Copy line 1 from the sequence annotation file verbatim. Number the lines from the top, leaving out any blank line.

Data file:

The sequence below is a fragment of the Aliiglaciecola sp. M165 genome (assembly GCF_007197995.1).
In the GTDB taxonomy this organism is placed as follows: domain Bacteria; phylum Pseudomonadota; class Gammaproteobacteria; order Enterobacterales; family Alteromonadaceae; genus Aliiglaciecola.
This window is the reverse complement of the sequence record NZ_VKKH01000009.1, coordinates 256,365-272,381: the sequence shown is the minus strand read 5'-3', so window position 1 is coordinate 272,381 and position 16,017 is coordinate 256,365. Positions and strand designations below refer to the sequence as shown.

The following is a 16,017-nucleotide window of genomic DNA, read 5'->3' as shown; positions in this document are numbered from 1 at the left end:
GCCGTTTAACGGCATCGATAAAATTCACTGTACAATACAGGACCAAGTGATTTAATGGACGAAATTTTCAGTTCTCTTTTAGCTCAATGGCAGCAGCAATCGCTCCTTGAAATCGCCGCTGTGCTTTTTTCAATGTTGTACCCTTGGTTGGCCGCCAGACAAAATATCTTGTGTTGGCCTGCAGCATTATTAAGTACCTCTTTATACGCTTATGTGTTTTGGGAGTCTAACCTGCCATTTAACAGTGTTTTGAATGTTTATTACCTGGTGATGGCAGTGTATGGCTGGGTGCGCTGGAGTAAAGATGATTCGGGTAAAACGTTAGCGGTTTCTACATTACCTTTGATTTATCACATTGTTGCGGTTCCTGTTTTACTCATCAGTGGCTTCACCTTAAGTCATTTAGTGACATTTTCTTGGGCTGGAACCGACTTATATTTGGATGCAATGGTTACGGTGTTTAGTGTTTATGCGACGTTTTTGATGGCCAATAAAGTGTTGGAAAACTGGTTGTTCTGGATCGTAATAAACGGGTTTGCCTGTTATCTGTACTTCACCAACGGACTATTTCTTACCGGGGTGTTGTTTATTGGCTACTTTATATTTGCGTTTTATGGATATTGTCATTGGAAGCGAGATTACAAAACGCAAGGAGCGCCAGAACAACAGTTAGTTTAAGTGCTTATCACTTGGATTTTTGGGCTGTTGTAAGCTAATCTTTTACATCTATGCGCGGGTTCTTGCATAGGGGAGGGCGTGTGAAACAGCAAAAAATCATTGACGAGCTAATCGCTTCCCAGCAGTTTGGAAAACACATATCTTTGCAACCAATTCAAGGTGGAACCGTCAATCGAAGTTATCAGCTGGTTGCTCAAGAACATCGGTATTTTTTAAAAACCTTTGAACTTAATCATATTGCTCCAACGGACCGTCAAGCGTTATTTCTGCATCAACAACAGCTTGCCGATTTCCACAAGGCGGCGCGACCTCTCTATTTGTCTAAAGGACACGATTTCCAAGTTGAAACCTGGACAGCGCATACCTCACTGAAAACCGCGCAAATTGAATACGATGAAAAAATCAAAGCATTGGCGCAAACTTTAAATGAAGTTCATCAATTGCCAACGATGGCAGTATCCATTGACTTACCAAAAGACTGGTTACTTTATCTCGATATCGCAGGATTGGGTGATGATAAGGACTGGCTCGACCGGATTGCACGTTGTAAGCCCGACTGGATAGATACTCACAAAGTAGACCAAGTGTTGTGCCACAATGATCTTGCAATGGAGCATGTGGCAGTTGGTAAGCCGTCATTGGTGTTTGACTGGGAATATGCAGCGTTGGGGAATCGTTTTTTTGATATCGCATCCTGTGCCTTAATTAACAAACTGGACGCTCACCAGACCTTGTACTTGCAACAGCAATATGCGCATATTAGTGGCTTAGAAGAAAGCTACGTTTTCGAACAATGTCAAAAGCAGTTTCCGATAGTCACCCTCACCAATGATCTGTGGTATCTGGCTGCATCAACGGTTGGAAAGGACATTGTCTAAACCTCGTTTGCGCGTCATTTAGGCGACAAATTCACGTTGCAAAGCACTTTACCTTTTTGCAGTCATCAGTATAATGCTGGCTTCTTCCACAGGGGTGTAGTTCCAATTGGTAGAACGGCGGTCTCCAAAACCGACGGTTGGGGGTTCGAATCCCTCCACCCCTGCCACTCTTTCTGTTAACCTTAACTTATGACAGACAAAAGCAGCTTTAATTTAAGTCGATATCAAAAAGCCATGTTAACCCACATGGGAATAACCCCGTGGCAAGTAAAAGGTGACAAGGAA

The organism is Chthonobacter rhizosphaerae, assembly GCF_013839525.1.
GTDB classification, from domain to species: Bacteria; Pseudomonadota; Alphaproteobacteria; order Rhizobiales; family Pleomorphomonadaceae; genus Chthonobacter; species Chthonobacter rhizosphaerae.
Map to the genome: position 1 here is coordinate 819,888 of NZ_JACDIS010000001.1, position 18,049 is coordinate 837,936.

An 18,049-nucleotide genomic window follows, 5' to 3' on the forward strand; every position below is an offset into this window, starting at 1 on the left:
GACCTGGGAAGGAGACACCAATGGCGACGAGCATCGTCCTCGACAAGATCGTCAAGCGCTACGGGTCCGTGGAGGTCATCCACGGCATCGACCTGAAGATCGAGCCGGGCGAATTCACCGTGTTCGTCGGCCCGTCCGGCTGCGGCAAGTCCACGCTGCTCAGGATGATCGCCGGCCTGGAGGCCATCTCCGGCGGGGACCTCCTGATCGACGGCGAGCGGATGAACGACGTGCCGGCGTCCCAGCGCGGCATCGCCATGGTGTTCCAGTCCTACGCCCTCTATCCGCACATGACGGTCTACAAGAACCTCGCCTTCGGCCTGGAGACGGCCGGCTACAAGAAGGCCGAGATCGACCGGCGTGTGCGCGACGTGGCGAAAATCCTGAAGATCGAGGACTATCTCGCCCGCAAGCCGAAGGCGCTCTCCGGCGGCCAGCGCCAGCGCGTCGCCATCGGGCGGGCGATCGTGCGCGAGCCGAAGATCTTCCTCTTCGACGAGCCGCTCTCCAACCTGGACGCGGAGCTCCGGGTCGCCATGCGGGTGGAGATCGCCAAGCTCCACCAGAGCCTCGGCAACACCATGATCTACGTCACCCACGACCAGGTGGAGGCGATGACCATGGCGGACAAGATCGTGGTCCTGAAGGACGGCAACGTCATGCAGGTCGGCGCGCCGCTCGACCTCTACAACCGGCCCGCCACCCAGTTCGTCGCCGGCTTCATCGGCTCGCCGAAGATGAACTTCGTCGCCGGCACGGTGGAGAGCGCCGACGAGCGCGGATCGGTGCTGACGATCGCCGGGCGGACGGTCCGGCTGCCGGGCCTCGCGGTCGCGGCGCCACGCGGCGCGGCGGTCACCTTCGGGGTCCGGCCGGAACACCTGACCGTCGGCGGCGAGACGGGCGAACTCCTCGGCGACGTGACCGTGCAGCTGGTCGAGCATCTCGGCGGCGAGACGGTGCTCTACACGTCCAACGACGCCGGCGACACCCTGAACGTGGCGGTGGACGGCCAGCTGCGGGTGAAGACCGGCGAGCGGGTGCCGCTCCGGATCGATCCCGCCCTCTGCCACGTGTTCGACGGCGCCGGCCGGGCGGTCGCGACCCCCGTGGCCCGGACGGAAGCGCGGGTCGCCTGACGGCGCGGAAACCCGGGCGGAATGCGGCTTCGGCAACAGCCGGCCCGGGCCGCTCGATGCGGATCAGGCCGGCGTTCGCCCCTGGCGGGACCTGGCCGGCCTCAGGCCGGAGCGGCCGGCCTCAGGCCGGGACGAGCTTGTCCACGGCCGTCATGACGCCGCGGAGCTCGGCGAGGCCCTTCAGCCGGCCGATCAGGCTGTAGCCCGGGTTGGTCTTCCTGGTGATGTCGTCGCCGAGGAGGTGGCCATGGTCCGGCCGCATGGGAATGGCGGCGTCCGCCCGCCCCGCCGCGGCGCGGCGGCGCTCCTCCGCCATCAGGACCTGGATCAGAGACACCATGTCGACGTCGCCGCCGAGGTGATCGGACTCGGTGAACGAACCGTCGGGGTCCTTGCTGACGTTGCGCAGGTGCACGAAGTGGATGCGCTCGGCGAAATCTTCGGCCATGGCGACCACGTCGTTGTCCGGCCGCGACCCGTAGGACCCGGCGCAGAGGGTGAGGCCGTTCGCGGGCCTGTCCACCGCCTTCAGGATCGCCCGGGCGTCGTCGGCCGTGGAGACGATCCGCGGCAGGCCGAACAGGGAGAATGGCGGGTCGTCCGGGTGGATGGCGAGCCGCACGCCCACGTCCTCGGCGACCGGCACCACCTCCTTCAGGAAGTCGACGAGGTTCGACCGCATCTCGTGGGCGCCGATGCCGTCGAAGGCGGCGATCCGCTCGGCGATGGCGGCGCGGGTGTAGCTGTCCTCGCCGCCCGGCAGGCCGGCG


The sequence below is a fragment of the Aliiglaciecola sp. M165 genome (assembly GCF_007197995.1).